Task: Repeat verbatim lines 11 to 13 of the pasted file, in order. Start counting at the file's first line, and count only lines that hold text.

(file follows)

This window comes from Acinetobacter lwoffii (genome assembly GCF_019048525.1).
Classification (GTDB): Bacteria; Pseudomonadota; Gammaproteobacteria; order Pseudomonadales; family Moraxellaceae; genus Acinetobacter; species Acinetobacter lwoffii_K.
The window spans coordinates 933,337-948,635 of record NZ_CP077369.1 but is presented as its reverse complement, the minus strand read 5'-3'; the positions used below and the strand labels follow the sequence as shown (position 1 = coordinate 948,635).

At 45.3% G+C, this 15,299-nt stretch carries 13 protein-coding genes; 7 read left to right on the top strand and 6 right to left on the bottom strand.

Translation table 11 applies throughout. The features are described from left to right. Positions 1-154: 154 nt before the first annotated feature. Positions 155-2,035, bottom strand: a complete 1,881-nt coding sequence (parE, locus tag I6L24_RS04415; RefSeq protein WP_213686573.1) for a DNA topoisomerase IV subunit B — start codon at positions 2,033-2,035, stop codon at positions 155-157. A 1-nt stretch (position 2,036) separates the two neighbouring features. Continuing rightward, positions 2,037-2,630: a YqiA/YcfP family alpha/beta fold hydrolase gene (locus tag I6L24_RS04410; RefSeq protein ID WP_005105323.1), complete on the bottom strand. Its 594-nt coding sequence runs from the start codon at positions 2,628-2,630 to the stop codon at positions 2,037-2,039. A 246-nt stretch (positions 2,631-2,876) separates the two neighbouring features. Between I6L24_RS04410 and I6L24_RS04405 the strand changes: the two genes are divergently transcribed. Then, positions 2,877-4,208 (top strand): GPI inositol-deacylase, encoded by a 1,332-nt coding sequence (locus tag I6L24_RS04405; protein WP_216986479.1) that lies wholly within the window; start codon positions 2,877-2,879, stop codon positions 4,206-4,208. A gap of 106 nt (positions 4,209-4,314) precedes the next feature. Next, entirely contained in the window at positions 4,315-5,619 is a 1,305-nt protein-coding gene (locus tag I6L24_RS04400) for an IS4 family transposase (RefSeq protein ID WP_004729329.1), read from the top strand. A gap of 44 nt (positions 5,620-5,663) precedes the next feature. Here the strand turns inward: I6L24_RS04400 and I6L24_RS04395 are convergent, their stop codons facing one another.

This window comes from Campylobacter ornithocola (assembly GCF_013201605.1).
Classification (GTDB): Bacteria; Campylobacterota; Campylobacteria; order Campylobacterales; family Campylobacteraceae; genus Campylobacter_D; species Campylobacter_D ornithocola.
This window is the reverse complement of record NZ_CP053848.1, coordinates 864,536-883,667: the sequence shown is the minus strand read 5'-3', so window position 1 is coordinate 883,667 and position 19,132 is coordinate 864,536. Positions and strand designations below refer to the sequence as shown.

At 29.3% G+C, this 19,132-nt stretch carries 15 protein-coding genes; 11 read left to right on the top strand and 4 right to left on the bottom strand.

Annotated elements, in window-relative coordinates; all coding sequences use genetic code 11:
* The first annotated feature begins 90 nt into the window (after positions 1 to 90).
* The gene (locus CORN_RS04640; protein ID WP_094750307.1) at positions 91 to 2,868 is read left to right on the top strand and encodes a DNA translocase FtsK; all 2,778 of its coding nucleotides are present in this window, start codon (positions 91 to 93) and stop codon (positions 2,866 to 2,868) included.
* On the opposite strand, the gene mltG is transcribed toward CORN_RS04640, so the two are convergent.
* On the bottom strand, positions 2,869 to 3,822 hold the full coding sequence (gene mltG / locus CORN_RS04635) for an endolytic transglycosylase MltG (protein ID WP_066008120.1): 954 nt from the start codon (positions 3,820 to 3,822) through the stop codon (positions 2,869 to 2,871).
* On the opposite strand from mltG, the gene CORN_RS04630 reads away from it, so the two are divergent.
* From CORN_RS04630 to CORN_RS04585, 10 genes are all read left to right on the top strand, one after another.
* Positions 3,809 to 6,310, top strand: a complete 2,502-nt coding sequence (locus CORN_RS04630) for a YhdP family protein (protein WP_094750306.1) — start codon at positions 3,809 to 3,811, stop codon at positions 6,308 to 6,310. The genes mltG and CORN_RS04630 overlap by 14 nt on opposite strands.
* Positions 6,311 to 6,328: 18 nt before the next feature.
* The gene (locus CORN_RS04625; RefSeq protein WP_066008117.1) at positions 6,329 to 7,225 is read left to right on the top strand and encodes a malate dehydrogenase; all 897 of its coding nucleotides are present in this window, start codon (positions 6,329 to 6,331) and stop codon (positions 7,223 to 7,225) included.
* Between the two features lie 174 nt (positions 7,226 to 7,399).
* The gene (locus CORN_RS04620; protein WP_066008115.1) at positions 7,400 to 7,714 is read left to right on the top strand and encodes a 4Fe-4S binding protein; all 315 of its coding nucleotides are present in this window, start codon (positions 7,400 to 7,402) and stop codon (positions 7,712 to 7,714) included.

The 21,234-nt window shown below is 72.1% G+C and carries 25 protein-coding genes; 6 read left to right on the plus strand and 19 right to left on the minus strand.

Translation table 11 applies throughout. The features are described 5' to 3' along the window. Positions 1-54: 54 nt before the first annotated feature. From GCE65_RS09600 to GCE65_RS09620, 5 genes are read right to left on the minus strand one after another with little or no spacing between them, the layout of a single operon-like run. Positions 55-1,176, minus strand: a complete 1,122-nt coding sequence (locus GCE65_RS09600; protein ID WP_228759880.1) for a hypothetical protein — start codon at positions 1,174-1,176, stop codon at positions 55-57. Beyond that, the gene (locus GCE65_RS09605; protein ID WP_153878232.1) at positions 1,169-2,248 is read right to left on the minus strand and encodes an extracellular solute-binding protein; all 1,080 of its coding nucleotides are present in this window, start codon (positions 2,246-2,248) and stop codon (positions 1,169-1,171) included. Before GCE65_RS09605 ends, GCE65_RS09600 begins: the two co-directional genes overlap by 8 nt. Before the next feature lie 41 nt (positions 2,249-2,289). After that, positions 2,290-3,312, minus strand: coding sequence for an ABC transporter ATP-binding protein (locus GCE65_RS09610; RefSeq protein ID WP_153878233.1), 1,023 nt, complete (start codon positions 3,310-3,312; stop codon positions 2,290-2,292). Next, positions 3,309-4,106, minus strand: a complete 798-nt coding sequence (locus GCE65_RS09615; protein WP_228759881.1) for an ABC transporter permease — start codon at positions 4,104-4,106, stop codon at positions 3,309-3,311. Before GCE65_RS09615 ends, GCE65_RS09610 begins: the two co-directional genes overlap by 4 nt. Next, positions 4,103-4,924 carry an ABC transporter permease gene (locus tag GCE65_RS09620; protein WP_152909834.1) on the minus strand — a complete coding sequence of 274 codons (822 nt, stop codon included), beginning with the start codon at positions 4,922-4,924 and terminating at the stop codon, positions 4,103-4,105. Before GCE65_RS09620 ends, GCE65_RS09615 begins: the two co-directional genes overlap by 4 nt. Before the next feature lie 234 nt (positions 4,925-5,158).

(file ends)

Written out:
* The first annotated feature begins 90 nt into the window (after positions 1 to 90).
* The gene (locus CORN_RS04640; protein ID WP_094750307.1) at positions 91 to 2,868 is read left to right on the top strand and encodes a DNA translocase FtsK; all 2,778 of its coding nucleotides are present in this window, start codon (positions 91 to 93) and stop codon (positions 2,866 to 2,868) included.
* On the opposite strand, the gene mltG is transcribed toward CORN_RS04640, so the two are convergent.